Review: 2015 Yamaha YZF-R3
Yamaha's YZF-R3 is a sporty little machine perfect for Aussie learners. Here's our full Yamaha YZF-R3 review. Test by Kris Hodgson Photography by Josh Smith, Greg Evans
Yamaha may have been slightly delayed in joining the competition in the 300cc capacity but with the YZF-R3 they well and truly put their cards on the table with a winner.
Styling is a mixture of the new R1 meeting the older R6 and as is the trend now, the bike would be easily mistaken for a larger machine. Wheels are a trendy light spoked design and forks aren’t the thin (diameter) items you’ll sometimes find on LAMS options, boding well for front-end performance, while wide mirrors, a taller screen and sporty colour schemes, on the blue and red options at least, really make the YZF-R3 stand out.
Jumping on the bike everything falls to hand, with a low seat height for my 180cm height and good reach to the bars and pegs. Controls are simple, with your starter, kill switch, indicators and high beams all easily used. You’ve also got a ‘passing’ switch to flash your high beams.
Levers aren’t adjustable, but the dash is top notch, with a few luxuries, like the gear indicator and shift light, something you still won’t find on some more expensive motorcycles.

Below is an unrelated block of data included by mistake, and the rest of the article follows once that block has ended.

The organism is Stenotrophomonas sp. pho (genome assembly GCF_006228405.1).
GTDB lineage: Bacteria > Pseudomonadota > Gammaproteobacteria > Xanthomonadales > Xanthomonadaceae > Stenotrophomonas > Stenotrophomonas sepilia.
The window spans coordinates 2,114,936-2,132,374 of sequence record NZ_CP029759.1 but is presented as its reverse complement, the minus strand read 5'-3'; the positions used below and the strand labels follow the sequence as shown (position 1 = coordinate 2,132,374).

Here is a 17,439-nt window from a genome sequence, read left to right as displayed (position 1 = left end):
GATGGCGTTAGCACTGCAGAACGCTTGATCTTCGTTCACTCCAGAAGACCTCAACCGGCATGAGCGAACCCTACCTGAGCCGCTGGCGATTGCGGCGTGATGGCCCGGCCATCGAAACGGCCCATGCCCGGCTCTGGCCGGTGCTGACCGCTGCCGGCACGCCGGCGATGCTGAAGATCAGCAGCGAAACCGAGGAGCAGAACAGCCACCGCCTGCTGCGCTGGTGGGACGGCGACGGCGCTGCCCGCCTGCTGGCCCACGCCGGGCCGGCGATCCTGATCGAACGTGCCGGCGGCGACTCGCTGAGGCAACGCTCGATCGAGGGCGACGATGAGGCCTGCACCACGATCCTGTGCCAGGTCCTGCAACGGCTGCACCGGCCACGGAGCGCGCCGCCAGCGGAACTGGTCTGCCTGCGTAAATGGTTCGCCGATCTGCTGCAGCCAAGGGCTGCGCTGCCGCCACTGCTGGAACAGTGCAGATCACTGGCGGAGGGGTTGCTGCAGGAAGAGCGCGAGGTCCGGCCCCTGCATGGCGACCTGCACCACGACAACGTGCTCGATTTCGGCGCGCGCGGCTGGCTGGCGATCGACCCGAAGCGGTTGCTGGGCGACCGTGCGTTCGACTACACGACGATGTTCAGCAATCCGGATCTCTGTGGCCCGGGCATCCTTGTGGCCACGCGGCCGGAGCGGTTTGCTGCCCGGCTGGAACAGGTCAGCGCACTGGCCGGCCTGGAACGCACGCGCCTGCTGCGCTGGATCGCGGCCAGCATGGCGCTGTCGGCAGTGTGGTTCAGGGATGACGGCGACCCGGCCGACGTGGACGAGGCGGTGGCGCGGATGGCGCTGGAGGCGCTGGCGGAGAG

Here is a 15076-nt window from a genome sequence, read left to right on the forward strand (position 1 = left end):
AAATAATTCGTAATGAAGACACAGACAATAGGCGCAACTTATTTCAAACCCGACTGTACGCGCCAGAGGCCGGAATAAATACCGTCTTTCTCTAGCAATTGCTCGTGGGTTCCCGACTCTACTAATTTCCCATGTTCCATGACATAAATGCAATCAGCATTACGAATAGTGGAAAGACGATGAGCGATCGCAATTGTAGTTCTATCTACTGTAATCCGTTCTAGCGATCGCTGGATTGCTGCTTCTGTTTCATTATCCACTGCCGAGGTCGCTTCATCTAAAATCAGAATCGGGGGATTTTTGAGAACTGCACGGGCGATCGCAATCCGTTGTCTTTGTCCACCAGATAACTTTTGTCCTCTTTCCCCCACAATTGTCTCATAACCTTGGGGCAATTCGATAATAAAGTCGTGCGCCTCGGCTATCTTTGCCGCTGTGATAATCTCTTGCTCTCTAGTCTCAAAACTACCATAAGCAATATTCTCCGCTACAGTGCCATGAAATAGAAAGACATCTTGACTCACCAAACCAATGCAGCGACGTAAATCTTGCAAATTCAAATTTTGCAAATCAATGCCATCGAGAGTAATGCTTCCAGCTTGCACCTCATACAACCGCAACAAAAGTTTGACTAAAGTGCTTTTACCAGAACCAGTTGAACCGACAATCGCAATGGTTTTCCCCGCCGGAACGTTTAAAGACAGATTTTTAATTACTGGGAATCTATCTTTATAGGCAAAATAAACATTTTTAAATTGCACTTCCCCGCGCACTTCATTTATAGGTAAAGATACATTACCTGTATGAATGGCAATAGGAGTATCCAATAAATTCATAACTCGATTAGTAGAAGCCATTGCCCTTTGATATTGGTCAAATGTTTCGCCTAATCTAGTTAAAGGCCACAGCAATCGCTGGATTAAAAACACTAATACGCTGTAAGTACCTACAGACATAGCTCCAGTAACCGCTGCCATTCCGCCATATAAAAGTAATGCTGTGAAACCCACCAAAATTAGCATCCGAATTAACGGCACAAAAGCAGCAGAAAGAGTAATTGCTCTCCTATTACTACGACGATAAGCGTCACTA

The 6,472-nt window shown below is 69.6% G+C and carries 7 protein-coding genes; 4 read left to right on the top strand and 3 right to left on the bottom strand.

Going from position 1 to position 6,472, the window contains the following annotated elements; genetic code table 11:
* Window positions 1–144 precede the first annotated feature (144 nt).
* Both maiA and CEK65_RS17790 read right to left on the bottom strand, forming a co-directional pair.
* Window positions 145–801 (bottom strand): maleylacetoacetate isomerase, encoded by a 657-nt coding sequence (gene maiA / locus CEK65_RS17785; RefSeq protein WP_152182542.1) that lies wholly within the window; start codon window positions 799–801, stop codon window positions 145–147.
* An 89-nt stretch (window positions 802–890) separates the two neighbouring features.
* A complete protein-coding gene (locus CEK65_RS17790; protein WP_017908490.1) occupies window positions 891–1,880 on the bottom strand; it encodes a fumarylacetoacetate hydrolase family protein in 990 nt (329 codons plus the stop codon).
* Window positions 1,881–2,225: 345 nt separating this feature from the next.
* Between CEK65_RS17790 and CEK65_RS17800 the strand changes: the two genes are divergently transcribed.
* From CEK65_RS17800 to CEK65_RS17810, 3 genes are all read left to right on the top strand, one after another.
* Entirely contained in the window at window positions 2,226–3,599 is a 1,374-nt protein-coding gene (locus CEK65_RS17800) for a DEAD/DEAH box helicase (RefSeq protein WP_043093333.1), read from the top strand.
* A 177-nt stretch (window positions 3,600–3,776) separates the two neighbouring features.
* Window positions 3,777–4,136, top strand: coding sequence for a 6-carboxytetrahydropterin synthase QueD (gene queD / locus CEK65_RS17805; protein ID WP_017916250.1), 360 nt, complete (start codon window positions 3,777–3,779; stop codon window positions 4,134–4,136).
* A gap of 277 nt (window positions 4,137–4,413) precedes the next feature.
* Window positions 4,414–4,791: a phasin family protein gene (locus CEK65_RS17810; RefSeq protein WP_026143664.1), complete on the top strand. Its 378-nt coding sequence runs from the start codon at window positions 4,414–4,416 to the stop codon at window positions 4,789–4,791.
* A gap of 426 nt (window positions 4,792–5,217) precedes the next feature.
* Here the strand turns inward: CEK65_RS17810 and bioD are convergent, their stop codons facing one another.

The paint can take a beating if you’re not careful, but for the price point it’s to be expected and with your regular wear and tear on a LAMS bike it won’t make a huge difference. It is worth mentioning the R3 $6099 plus on roads, which to me seems very competitive and good value, putting them in direct competition with Kawasaki’s 300s, the KTM 390 models and realistically the Honda 500s.
The YZF-R3 is comfortable and well proportioned and setting off into relatively light traffic in Western Sydney towards Cessnock the 321cc in-line twin-cylinder was pretty placid at first, and power comes on meek, but very controllable at low revs, making for ideal taking off and low speed control. The clutch is light and easily balanced, while the front and rear brakes both provide good stopping power at low speeds.
There’s good torque on hand for propelling you along, while the engine revs happily with less vibrations than its single cylinder competition and a larger and more interesting rev range.
Powering through traffic is easy and you’re sure to be ahead of any cars if you filter to the front if you’re a bit more aggressive with the throttle.
Handling is also super light and very agile, which isn’t something I normally notice so significantly coming from my usual ride – which ended up feeling a bit portly after a few days on the R3!
Another aspect of the YZF-R3 that really surprised me is that it’s not fitted with a slipper clutch, with the fueling set up to provide the same kind of experience, meaning in general traffic knocking down through the gears for a bit of engine braking was both fun and didn’t get the handling out of line.
Heading onto the open roads however is where I was really able to appreciate the R3, with the ability to use the rev range a little more freely.
Where below 7000rpm the R3 is all manners and easy acceleration, above 7000rpm you really get into the meat of the powerband, with enough acceleration to really enjoy yourself and have some fun. Plus if you’re hooning, aggressive throttle use from down low will net you a fast take-off thanks to the quick spinning engine.